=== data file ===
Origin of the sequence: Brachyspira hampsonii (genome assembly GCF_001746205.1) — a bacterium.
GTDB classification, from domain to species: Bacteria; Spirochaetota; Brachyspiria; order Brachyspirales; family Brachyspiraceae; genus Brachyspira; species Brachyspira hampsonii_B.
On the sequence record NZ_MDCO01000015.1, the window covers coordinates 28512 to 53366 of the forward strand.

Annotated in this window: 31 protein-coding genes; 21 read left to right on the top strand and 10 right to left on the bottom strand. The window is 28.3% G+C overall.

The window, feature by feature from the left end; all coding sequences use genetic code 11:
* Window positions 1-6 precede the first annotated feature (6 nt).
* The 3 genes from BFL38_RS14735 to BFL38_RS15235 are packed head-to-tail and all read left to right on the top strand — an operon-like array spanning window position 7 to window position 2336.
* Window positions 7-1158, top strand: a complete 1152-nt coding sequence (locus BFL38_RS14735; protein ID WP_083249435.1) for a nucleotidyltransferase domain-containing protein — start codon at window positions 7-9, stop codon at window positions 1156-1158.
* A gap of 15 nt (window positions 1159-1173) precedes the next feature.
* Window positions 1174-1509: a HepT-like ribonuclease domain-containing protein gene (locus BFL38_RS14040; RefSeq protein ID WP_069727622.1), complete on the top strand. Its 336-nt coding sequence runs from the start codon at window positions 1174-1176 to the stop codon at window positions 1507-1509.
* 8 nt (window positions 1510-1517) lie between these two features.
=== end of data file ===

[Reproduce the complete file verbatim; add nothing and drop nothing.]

Origin of the sequence: Brachyspira hampsonii (genome assembly GCF_001746205.1) — a bacterium.
GTDB classification, from domain to species: Bacteria; Spirochaetota; Brachyspiria; order Brachyspirales; family Brachyspiraceae; genus Brachyspira; species Brachyspira hampsonii_B.
On the sequence record NZ_MDCO01000015.1, the window covers coordinates 28512 to 53366 of the forward strand.

Annotated in this window: 31 protein-coding genes; 21 read left to right on the top strand and 10 right to left on the bottom strand. The window is 28.3% G+C overall.

The window, feature by feature from the left end; all coding sequences use genetic code 11:
* Window positions 1-6 precede the first annotated feature (6 nt).
* The 3 genes from BFL38_RS14735 to BFL38_RS15235 are packed head-to-tail and all read left to right on the top strand — an operon-like array spanning window position 7 to window position 2336.
* Window positions 7-1158, top strand: a complete 1152-nt coding sequence (locus BFL38_RS14735; protein ID WP_083249435.1) for a nucleotidyltransferase domain-containing protein — start codon at window positions 7-9, stop codon at window positions 1156-1158.
* A gap of 15 nt (window positions 1159-1173) precedes the next feature.
* Window positions 1174-1509: a HepT-like ribonuclease domain-containing protein gene (locus BFL38_RS14040; RefSeq protein ID WP_069727622.1), complete on the top strand. Its 336-nt coding sequence runs from the start codon at window positions 1174-1176 to the stop codon at window positions 1507-1509.
* 8 nt (window positions 1510-1517) lie between these two features.